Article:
When the Federal Housing Finance Agency announced Thursday that it would be seeking input on changes to the guarantee fees that Fannie Mae and Freddie Mac charge lenders, it left everyone wondering just what changes the FHFA is considering.
Could the G-fees be rising, as Ed DeMarco originally proposed in December? Or are other alternatives, like subsidizing G-fees by increasing fees for higher credit borrowers, under consideration?
According to analysts from Wells Fargo, a G-fee increase may be coming in the future, but any changes to G-fees will be “next year’s event.”
Wells Fargo’s analysts suggest that the FHFA may increase the G-fees by 10 basis points on average, as was announced last year, “but with less risk-based pricing than in the FHFA’s previous proposed g-fee increases.”
The FHFA’s original plan would have seen the base g-fee, or ongoing g-fee, for all mortgages increase by 10 basis points. That would have represented an average increase of 14 basis points on typical 30-year mortgages and 4 basis points on 15-year mortgages.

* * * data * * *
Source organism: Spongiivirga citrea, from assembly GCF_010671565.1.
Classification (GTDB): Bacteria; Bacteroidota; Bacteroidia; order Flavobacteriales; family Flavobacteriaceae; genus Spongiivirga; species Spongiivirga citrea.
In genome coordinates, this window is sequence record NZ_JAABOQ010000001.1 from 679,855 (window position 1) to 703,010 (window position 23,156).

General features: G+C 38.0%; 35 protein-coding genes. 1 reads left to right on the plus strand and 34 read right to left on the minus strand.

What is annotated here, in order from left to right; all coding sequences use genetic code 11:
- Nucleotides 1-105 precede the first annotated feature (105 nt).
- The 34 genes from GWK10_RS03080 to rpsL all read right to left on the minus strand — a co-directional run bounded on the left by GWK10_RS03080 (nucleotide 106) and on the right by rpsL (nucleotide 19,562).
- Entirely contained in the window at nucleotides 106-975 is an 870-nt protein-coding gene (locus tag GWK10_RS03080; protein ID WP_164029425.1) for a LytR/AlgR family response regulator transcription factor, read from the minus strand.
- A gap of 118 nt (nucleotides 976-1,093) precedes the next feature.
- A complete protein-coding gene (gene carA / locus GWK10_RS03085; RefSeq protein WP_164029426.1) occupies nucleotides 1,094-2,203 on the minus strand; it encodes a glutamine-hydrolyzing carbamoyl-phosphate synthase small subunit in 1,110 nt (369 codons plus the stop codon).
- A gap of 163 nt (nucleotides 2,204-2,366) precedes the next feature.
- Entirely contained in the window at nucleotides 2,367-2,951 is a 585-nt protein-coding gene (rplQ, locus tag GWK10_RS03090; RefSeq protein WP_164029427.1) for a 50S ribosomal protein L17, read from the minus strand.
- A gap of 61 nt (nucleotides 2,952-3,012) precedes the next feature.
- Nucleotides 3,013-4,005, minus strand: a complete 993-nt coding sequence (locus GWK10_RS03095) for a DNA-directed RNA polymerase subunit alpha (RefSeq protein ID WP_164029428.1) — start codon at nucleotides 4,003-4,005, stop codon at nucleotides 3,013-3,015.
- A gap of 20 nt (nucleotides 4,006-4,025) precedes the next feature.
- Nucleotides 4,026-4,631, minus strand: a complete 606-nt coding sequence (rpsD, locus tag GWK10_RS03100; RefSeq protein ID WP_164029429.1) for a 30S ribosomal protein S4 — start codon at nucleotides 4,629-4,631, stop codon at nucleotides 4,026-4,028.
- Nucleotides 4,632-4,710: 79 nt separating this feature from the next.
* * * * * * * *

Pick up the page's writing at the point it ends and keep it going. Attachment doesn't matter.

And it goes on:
The plan was also to eliminate the up-front 25 basis point adverse market fee assessed on all mortgages purchased by Freddie and Fannie.
FHFA Director Mel Watt reversed his predecessor’s plans in January, when the FHFA announced that it was delaying the G-fee increase to allow Watt to review the changes. At the time, Watt said that the implications of a G-fee increase could be “significant,” and that he wanted to fully understand the ramifications of an increase before making any adjustments to the fees.
Now it appears that any G-fee changes won’t happen until 2015.
“We expect any changes to the g-fees to be a ‘next year’s’ event, as the FHFA stated it would give at least a six months’ notice before making any changes,” Wells Fargo’s analysts said. “We think the request for comment suggests some eventual g-fee increase in the future.”
The FHFA is seeking answers to 12 questions related to the G-fees with its “Request for Input” form. Comments on the potential G-fee changes are due on August 4.